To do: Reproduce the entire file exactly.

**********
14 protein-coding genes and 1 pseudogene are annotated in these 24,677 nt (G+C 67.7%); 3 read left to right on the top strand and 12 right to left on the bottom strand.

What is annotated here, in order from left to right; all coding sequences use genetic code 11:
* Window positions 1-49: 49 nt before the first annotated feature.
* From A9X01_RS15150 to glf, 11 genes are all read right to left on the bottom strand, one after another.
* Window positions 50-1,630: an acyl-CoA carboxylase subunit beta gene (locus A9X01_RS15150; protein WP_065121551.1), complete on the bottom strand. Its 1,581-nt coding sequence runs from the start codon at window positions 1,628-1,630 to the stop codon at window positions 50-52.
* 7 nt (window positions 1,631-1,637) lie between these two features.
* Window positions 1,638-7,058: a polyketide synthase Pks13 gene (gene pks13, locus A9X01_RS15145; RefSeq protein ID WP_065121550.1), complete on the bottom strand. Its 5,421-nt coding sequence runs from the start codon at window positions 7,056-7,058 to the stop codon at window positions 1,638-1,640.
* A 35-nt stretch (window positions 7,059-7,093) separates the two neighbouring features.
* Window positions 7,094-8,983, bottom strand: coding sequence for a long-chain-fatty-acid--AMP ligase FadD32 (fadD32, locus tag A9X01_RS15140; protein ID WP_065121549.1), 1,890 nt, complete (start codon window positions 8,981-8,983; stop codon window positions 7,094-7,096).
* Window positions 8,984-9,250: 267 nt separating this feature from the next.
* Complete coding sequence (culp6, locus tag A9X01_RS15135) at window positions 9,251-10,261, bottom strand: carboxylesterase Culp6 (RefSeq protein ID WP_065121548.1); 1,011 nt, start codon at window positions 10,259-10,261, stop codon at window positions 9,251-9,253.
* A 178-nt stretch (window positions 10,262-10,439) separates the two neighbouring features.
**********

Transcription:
14 protein-coding genes and 1 pseudogene are annotated in these 24,677 nt (G+C 67.7%); 3 read left to right on the top strand and 12 right to left on the bottom strand.

What is annotated here, in order from left to right; all coding sequences use genetic code 11:
* Window positions 1-49: 49 nt before the first annotated feature.
* From A9X01_RS15150 to glf, 11 genes are all read right to left on the bottom strand, one after another.
* Window positions 50-1,630: an acyl-CoA carboxylase subunit beta gene (locus A9X01_RS15150; protein WP_065121551.1), complete on the bottom strand. Its 1,581-nt coding sequence runs from the start codon at window positions 1,628-1,630 to the stop codon at window positions 50-52.
* 7 nt (window positions 1,631-1,637) lie between these two features.
* Window positions 1,638-7,058: a polyketide synthase Pks13 gene (gene pks13, locus A9X01_RS15145; RefSeq protein ID WP_065121550.1), complete on the bottom strand. Its 5,421-nt coding sequence runs from the start codon at window positions 7,056-7,058 to the stop codon at window positions 1,638-1,640.
* A 35-nt stretch (window positions 7,059-7,093) separates the two neighbouring features.
* Window positions 7,094-8,983, bottom strand: coding sequence for a long-chain-fatty-acid--AMP ligase FadD32 (fadD32, locus tag A9X01_RS15140; protein ID WP_065121549.1), 1,890 nt, complete (start codon window positions 8,981-8,983; stop codon window positions 7,094-7,096).
* Window positions 8,984-9,250: 267 nt separating this feature from the next.
* Complete coding sequence (culp6, locus tag A9X01_RS15135) at window positions 9,251-10,261, bottom strand: carboxylesterase Culp6 (RefSeq protein ID WP_065121548.1); 1,011 nt, start codon at window positions 10,259-10,261, stop codon at window positions 9,251-9,253.
* A 178-nt stretch (window positions 10,262-10,439) separates the two neighbouring features.